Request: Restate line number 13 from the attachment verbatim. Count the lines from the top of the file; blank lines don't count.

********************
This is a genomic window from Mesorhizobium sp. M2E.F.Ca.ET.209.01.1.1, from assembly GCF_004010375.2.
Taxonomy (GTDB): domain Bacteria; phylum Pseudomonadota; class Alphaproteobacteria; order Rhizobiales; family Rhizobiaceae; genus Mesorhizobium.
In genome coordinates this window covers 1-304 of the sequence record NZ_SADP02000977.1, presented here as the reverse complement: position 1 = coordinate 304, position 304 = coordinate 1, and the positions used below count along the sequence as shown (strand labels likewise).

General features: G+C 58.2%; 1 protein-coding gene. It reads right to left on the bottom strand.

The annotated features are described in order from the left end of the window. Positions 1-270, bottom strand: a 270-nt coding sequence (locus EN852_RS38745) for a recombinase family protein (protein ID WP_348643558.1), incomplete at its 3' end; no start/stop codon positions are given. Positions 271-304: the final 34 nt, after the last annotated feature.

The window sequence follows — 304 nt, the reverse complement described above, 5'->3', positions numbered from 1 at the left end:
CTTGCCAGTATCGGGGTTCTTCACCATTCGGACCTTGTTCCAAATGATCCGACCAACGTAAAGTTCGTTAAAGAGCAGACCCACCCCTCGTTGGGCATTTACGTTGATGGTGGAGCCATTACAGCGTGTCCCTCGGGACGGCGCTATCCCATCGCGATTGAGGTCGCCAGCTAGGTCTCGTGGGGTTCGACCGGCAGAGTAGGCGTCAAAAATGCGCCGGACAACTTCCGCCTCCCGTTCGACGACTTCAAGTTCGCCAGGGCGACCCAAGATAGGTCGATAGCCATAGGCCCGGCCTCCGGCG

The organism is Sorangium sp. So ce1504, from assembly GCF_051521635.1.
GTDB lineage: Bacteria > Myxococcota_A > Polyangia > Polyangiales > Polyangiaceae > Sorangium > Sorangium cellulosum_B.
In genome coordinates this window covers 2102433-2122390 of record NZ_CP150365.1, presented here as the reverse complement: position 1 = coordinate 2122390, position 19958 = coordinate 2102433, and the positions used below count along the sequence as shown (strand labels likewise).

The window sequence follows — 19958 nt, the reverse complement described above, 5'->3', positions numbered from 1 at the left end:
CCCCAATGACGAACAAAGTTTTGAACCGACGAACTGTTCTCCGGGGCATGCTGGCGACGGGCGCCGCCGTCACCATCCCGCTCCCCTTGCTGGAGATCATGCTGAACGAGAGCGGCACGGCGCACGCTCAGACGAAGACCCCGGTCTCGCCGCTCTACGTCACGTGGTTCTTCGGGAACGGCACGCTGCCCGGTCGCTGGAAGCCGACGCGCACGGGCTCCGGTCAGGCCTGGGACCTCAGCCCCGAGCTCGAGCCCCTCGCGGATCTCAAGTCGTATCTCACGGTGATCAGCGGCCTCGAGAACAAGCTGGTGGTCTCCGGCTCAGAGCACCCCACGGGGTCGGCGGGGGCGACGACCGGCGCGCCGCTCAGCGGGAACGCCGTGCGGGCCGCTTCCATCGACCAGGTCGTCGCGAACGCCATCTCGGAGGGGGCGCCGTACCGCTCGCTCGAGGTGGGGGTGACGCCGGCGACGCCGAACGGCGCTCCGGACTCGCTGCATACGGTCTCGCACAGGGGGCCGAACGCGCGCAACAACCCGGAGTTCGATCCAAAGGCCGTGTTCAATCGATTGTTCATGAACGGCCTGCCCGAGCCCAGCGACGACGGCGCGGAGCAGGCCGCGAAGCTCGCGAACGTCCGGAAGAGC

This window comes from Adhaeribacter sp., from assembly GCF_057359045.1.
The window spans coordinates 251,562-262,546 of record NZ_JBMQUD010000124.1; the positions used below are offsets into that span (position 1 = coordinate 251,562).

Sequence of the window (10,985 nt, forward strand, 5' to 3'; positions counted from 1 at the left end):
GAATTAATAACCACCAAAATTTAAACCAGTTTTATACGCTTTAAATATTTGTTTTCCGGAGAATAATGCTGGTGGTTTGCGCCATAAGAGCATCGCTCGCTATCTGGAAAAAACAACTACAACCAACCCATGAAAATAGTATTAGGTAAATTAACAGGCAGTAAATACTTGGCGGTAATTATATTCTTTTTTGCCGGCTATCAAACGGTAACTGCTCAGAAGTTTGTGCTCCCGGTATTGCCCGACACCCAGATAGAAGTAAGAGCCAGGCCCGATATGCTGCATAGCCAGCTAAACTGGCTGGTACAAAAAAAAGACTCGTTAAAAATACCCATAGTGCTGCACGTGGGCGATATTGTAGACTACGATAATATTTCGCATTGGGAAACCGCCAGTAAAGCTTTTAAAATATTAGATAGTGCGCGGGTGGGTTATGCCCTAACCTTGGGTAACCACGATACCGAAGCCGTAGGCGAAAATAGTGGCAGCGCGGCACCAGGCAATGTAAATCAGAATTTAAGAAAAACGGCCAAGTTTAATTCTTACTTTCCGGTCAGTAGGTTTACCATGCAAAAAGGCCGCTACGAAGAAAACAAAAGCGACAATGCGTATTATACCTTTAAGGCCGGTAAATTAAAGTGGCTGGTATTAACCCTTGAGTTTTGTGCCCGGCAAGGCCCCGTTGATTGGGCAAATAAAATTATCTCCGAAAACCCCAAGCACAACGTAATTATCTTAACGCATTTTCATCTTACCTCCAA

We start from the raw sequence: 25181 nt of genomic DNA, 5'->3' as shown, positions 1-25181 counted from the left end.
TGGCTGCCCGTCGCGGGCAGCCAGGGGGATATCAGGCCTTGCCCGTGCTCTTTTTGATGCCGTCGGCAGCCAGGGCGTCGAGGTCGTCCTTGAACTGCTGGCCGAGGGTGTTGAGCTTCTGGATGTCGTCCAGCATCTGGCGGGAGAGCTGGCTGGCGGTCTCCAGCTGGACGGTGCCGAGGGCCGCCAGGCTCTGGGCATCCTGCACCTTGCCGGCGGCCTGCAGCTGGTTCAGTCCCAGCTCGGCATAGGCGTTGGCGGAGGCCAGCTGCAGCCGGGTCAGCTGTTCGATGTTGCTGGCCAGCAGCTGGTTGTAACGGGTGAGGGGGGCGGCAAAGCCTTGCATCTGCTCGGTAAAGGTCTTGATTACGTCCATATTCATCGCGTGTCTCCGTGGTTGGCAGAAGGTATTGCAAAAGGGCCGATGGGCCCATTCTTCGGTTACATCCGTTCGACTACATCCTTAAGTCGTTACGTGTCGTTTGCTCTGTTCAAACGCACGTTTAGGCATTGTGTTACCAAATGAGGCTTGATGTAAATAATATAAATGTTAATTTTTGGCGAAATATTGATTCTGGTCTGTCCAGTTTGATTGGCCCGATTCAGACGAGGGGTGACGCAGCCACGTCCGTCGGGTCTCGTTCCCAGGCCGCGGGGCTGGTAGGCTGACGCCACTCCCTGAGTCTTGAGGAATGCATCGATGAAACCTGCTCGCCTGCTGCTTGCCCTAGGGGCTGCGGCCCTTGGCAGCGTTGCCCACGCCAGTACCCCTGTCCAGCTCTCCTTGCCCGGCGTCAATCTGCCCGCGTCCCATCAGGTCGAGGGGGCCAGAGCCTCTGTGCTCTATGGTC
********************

This window comes from Adhaeribacter sp., from assembly GCF_057359045.1.